Local support

Carnival Grounds/ Auction Location

One of the young horses for sale.

The horses are brought to the Carnival Grounds. The day after the parade they were auctioned off. Horses that were not bought swim back Friday after the Pony Swim and auction.

The fire department sells food and tee shirts at the fairgrounds. I did not see any rides operating. It may have been due to Covid.

Movie

The movie theatre plays Misty.

There is a movie theatre north of the Carnival Grounds that plays Misty for free on some days the week of the Pony Swim. Misty of Chincoteague was a book written by Marguerite Henry. She also wrote other books about the horses. A film adaptation of the book was made in the 1960s. It was about a real horse bought from the local auction. At the movie premiere they put the horse footprints in front of the theatre. There is also a statue of Misty on Main Street south of the theatre on the west side of the street. I was told the production used many local people in the movie outside the main characters.

I recommend this event for most people. If you have children or grandchildren you could read the book by Marguerite Henry before you visit and see the movie while you are there. If you love animals this would be a chance for you to see many wild horses up close during the parade and auction. This long standing tradition is a bucket list type trip that many would enjoy. As with any event look online to see when it occurs next year and plan well in advance.

Last Owlet Standing

The last man standing is the last person to be left doing something. It appears the other two owlets are hunting on their own. You only hear this owlet screech and boy does it screech loud. The owlets seem to make that noise when they are hungry. Many times I see the parents come by after they have screeched for a time period with food. It is still relying on the parents to feed it, so it’s the last one relying on the parents a lot for food. The parents are still bringing by insects and small animals to feed it. I have been worrying it seems to be taking this one longer than the others to hunt.

The most detailed picture I think I have gotten yet. If you look above the ph in photography on the owl you will see a bug hitching a ride.
It was looking around a lot, which looks like it is interested in catching something. These owls are usually in darker areas of the woods.

It is flying tree to tree, so that is a good sign. What do you think? Is it a late bloomer that needs more time or could it have an issue?

Accessing Lower Saranac Lake Through the 2nd Pond Launch

What is one place you can access Lower Saranac Lake? Which boat launch gives you options and access to several bodies of water? It is the 2nd Pond Boat Launch. It is more than three miles south west of the village of Saranac Lake in the Adirondack Mountains of New York.

Boat Launch

This boat launch is a busy spot. It has one of the largest parking areas I have come across in the Adirondacks with spaces for 75 cars and trailers. It also has port-a-potties. During the summer months people are employed to check boats for invasive species when entering and leaving the water.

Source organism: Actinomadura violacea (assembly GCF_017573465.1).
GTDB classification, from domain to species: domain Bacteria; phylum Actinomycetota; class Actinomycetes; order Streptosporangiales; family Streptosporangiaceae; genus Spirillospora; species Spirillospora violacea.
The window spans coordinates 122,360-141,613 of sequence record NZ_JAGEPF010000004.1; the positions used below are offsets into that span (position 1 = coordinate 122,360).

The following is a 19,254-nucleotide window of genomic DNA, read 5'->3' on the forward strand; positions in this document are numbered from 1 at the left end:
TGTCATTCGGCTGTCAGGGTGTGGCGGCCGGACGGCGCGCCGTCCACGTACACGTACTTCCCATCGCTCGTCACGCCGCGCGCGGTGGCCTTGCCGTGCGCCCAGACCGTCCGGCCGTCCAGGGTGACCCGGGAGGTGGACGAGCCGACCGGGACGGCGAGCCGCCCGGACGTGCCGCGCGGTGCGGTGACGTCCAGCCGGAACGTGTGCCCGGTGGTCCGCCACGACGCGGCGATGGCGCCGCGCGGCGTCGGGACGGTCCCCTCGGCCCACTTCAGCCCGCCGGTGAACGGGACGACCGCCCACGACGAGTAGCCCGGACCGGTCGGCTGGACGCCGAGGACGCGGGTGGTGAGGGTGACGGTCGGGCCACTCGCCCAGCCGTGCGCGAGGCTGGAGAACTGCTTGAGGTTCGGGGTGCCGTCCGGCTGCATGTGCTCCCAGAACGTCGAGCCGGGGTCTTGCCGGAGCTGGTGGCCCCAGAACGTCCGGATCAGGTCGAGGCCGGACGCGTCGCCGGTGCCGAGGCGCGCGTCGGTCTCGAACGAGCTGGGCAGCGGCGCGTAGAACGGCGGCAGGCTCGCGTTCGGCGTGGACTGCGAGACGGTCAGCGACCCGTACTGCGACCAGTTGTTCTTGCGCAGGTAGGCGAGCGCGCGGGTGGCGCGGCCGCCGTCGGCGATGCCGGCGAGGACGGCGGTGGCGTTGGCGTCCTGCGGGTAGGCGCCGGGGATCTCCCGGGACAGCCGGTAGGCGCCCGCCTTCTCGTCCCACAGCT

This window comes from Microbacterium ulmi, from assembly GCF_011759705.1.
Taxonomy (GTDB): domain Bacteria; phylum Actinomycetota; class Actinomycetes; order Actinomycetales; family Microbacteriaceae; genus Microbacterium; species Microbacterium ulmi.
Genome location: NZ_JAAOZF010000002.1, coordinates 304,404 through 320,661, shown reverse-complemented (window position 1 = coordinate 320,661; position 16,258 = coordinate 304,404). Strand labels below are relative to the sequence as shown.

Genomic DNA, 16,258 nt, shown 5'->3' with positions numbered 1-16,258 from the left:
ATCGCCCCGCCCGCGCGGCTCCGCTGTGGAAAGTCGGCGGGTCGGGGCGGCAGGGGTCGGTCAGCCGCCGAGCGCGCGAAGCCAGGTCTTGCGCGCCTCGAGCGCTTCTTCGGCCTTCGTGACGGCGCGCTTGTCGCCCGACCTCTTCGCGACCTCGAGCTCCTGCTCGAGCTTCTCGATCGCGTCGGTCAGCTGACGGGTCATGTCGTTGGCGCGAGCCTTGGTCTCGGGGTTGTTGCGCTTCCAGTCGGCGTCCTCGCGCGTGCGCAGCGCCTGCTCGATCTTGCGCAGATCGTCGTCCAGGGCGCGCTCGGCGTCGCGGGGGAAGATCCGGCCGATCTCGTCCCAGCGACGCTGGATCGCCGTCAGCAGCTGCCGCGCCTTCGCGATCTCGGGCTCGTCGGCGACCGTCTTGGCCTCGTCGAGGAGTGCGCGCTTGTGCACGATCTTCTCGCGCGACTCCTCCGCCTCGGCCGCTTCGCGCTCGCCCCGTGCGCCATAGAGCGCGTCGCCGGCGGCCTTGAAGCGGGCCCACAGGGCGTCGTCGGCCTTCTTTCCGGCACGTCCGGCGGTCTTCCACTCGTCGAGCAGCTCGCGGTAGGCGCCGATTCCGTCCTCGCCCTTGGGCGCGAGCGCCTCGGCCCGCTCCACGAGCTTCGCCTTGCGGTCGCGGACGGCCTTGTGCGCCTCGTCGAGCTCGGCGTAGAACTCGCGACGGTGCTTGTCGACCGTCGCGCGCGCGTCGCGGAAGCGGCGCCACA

The state boat launch at First and Second Ponds

The boat launch is on 2nd pond. When you go west you will go under the bridge on Route 3. From there you are on 1st pond.

First Pond
On Second Pond going towards First Pond.
Wildlife

Seeing wildlife is always a bonus for me. The route I took going from the 2nd Pond Launch through First Pond and into Lower Saranac Lake had a variety of wildlife to see. The ducks stayed near shore weaving in and out of plants. They are probably in survival mode due to the eagle’s presence.

A wood duck and its young. I had a hard time getting pictures of this duck as it stayed mostly in the grasses. Eagles are very active around the ponds and the lake.
Merganser Ducks
One of the eagles I saw. Two adults were on this tree. As most eagles do in this area I witnessed it going between Lower Saranac Lake and the ponds. Other lakes are nearby, so I’m sure it travels to them as well.
Lower Saranac Lake

I stayed close to shore paddling the route I took. Motorboats were frequently passing in either direction. There are numerous campsites on the islands and shore around Lower Saranac Lake. The spots are free and you can find them on Adirondack Paddler’s Map North. I also saw a few large groups of canoeists and kayakers. Both groups appeared to be camping at one of these free campsites.

I believe this was heading into Lower Saranac Lake
Lower Saranac Lake

Overall this is a location I would love to return to. I love the scenery, the multiple lake access from this launch and the chance to see a variety of wildlife. Even though it is a busy boat launch there are positive points to more people present. I would recommend staying close to the shore to avoid motor boat traffic.Get out and enjoy the Adirondack scenery and get some exercise while you do!

Miracle Max’s Minions

There are many ways people honour those dear to them that died. Some people plant a tree in their name. Others may donate to an organisation in their name. One family in Ontario honoured their son by planting a field of sunflowers in his honour.

I believe I took this at 8709 Rawlings Road in Lambton Shores, Ontario.

The family has collection boxes near the road with a sign about Max. He fought a battle his whole life against leukemia. They use the money to donate to organisations that helped them when Max was alive so they can help others. What a nice way to remember their son and give back to others.

To learn more, click on the link below.

https://www.facebook.com/Miracle-Maxs-Minions-112308686805818